Foot Washing Weirdness

Tim Bordeaux —  March 28, 2013 — Leave a comment

Jesus washes feet

The preparations have been made. The Passover Feast has begun. Jesus knew this would be his last Passover with the disciples, and this meal certainly wasn’t the only thing on his mind. The cross loomed tall and imposing in his near future, and he knew his time was short.

The disciples on the other hand were clueless as usual. Maybe they were semi-conscious of the strange things Jesus kept saying and how he’d been acting, but the one thing you could count on with the disciples was how oblivious they were. Typical males, right?

The disciples were looking forward to celebrating another Passover with Jesus. It was always a memorable time of eating and laughing, relaxing around the table, and reflecting on the goodness of God.

So here they are again, gathered together, gathered round the table, ready to begin the ceremonial meal. We are familiar with how the story begins. Jesus gets up from the table, wraps a towel around his waist, pours water into a basin, and proceeds to wash the disciples’ feet.

Now this would have caught the disciples off guard; this was out of the ordinary. It seems out of the ordinary for us, too, but for different reasons. We are not accustomed to this custom; we are used to washing our own feet, not having someone else do that.

In Bible times, when you were a guest in someone’s home, they took it upon themselves to wash your feet. The purpose was to be hospitable, to be a good host, and to honor your guests and make them feel welcome, comfortable, and at home during their stay in your house. And after a long day of walking dirt roads in sandals, having clean feet makes everything better.

This practice of being a good host to guests is one we still practice today, even if it looks different. We welcome our guests when they arrive, we take their coats, we invite them to sit down, we offer them food and drink. Things really haven’t changed that much.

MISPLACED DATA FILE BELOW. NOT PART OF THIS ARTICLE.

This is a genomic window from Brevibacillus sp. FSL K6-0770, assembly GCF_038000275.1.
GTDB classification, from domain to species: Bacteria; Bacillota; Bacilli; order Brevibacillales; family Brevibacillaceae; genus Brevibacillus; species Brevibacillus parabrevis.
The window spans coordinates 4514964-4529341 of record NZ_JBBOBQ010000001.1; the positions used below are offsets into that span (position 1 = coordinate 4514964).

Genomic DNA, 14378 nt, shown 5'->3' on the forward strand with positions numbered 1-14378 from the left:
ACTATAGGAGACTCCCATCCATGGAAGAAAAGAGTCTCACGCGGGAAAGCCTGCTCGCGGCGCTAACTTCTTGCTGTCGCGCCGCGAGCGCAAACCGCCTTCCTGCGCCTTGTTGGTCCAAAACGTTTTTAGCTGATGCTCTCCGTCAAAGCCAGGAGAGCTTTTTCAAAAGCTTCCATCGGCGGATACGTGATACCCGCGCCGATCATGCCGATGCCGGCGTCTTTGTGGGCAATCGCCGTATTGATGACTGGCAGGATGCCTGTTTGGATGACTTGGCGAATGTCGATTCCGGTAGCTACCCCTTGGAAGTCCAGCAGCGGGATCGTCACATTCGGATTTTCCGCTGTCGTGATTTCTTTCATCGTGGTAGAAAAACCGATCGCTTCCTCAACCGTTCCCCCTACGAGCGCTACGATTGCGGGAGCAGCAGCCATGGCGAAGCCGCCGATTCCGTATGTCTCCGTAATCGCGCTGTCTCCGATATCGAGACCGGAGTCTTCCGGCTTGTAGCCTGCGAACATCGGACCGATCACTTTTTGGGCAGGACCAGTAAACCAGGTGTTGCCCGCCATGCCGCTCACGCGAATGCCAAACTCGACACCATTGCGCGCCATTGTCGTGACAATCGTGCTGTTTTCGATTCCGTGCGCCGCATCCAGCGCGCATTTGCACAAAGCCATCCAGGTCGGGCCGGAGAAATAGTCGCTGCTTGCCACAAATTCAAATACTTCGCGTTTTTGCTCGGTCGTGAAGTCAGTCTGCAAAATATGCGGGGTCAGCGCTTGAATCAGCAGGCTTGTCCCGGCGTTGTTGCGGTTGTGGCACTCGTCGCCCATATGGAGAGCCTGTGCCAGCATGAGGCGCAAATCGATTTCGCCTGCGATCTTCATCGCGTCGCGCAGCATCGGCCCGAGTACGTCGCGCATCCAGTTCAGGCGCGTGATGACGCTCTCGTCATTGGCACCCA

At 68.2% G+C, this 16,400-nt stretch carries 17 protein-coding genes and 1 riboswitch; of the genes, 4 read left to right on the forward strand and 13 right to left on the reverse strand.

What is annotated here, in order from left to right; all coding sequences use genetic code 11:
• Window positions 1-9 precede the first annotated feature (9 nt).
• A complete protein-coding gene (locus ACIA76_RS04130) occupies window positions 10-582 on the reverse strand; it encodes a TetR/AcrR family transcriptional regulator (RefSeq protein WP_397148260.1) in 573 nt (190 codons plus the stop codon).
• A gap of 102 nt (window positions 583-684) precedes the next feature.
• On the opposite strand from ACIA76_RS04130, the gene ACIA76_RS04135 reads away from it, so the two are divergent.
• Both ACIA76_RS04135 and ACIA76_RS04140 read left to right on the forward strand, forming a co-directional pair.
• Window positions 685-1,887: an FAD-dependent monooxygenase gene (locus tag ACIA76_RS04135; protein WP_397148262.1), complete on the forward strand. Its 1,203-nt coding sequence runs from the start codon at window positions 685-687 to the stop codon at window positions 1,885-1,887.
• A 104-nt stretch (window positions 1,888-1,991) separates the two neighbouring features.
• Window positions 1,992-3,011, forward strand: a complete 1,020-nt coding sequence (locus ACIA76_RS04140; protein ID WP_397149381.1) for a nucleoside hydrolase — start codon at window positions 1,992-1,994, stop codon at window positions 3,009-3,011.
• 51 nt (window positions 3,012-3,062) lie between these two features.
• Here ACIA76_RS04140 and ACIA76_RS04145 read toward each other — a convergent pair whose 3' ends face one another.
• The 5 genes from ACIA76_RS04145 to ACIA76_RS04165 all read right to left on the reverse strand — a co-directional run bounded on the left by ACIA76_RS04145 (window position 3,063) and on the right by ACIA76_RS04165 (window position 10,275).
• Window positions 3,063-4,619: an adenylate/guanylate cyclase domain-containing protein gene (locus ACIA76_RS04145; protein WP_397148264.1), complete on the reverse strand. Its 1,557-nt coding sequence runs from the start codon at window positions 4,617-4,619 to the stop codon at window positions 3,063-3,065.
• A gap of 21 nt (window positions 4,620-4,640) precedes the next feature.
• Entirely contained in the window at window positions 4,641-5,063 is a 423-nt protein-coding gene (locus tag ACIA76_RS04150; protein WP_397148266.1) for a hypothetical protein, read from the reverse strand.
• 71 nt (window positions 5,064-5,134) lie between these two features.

While our Bible-times-host wanted to make sure his guests had clean feet and were comfortable, the actual washing of their feet was not something the host ever did. It was beneath the host; it was not proper for a free man to stoop so low.

So the job of washing feet was given to the servant or the slave, and always the lowest one on the totem pole. If a family did not have the means to have their own servants, the job fell to the lady of the household or the children. Never the man of the house.

This is why the disciples were shocked. This is why Peter resisted. The one they held as their King was stooping down to do the job of a worthless slave? Not on Peter’s watch.

But let’s look at this event from the perspective of Jesus.

More than likely, this is the first meal Jesus has hosted for his disciples. Jesus still lived at home with his mom. He didn’t have a place of his own, so he would not have had occasion to be a host.

But Jesus is hosting this meal. He ordered the preparations. He rented the space.

And as host, the responsibilities of taking care of the guests fall to him. Finding someone to wash everyone’s feet is his job.

But he doesn’t find someone. Whether this slipped his mind or was part of his plan all along, there is no servant in the room to wash feet.

I wonder if the disciples picked up on this. I wonder if they kept looking around the room nervously, trying hard not to make eye contact with Jesus, afraid he would ask them to get up and do this humiliating job?

I imagine it might have been similar to when you go out to eat with friends, and the food arrives, and everyone just stares awkwardly at their plate until someone finally offers to pray for the meal. I imagine it might have been like that.

So then Jesus gets up and does what comes naturally for him. He doesn’t think twice about it. He does not see it as something beneath him.

Of course he doesn’t. He himself once said, “For the Son of Man did not come to be served, but to serve.”

It is perfectly natural for Jesus to wash their feet. It is his very nature, his character, to humbly serve others no matter if it costs him his time, his reputation, or his life.

And he does not limit his service only to those who would call him friend. He lowers himself even before Judas, and serves and loves and hopes for the best while being aware of the worst.

Afterwards, he says to his followers, “I have given you the ultimate example of how you are to be. Serve each other just as I have served you.”

While we may or may not literally follow Jesus’ example of washing feet, we are not to just be copycats of Jesus. We are called to be like Jesus. Just as his natural response and reaction was to serve his neighbor, so we should be seeking to become more like him so that our natural responses and reactions look like his.

Tim Bordeaux

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